What to Study
A colleague of mine was pondering what research question to ask next, which got me thinking about what I believe really needs to to be tackled.
If I were my colleague, I’d be curious about the actual amount of intervention children get—what we sometimes call the dosage question. Usually, this is measured in terms of the amount of time a child attends a program, but I’m interested in (a) how much intervention, typical or compensatory, does a child get from his natural caregivers and (b) how much program time is actually what Fisher, Berliner, et al. called “academic learning time” or true instruction. Part of my question is a political one: I simply don’t believe that only professional time counts. And I believe that a lot of professional time is incomplete teaching.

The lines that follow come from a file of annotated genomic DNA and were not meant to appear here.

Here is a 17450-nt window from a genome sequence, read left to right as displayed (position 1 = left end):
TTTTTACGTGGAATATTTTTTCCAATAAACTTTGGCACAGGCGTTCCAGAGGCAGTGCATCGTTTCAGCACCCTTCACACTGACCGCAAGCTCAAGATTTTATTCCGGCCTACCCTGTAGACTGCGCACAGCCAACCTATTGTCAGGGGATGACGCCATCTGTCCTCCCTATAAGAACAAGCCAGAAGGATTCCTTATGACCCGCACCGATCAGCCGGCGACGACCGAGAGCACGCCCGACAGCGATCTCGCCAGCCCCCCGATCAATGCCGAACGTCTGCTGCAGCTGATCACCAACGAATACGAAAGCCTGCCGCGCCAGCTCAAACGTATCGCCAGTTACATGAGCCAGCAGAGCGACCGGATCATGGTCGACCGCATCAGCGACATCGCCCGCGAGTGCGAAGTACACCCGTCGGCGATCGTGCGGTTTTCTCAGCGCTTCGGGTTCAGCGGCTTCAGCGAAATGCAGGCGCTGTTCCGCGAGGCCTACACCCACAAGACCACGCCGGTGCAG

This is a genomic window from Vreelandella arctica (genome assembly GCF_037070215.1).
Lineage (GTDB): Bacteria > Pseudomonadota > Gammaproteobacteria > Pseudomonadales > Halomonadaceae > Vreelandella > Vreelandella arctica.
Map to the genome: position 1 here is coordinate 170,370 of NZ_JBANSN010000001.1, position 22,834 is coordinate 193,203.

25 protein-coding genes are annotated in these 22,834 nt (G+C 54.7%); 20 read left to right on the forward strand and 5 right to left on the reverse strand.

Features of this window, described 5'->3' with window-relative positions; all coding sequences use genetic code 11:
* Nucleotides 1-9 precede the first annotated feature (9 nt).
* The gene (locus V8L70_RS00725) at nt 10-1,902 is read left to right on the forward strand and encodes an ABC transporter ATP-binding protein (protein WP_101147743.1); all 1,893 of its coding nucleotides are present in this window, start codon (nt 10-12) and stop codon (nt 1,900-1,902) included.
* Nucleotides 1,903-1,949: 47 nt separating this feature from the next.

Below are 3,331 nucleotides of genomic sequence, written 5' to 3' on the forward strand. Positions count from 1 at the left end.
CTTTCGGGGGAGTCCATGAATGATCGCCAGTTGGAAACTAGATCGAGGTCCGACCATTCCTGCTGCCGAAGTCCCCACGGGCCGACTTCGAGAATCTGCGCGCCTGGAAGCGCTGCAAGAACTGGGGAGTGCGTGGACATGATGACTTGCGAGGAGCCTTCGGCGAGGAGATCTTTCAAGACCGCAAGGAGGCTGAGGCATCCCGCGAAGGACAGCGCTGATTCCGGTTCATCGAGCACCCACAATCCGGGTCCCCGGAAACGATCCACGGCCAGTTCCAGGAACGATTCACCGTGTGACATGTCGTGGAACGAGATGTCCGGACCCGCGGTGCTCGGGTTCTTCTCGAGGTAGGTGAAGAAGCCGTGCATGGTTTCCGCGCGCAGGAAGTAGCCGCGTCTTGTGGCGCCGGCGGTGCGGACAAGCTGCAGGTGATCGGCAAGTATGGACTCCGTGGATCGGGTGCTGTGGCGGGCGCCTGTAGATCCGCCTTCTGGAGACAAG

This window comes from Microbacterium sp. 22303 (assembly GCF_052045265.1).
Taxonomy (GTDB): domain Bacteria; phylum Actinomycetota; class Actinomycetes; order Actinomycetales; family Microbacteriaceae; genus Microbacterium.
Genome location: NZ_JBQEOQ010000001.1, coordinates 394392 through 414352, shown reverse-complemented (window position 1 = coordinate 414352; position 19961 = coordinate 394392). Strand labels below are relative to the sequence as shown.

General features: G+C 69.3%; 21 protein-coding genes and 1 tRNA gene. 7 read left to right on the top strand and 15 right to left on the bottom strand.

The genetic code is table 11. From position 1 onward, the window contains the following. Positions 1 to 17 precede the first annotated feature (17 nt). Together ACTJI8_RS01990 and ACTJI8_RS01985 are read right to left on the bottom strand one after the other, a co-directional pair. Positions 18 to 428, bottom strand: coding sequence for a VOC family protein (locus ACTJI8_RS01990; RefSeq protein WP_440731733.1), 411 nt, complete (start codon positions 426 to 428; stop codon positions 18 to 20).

So what? First, if we could measure what children get from natural caregivers, we could count this as a buffer or asset that the child has. Second, if we could show that complete incidental teaching (setting up an engaging environment, following the child’s lead, eliciting elaboration, and ensuring there’s a consequence) is better than incomplete incidental teaching, which is better than nonelaborative responses, which is better than nonresponsive directives, we’d know more about the whole package of interventions children get and need.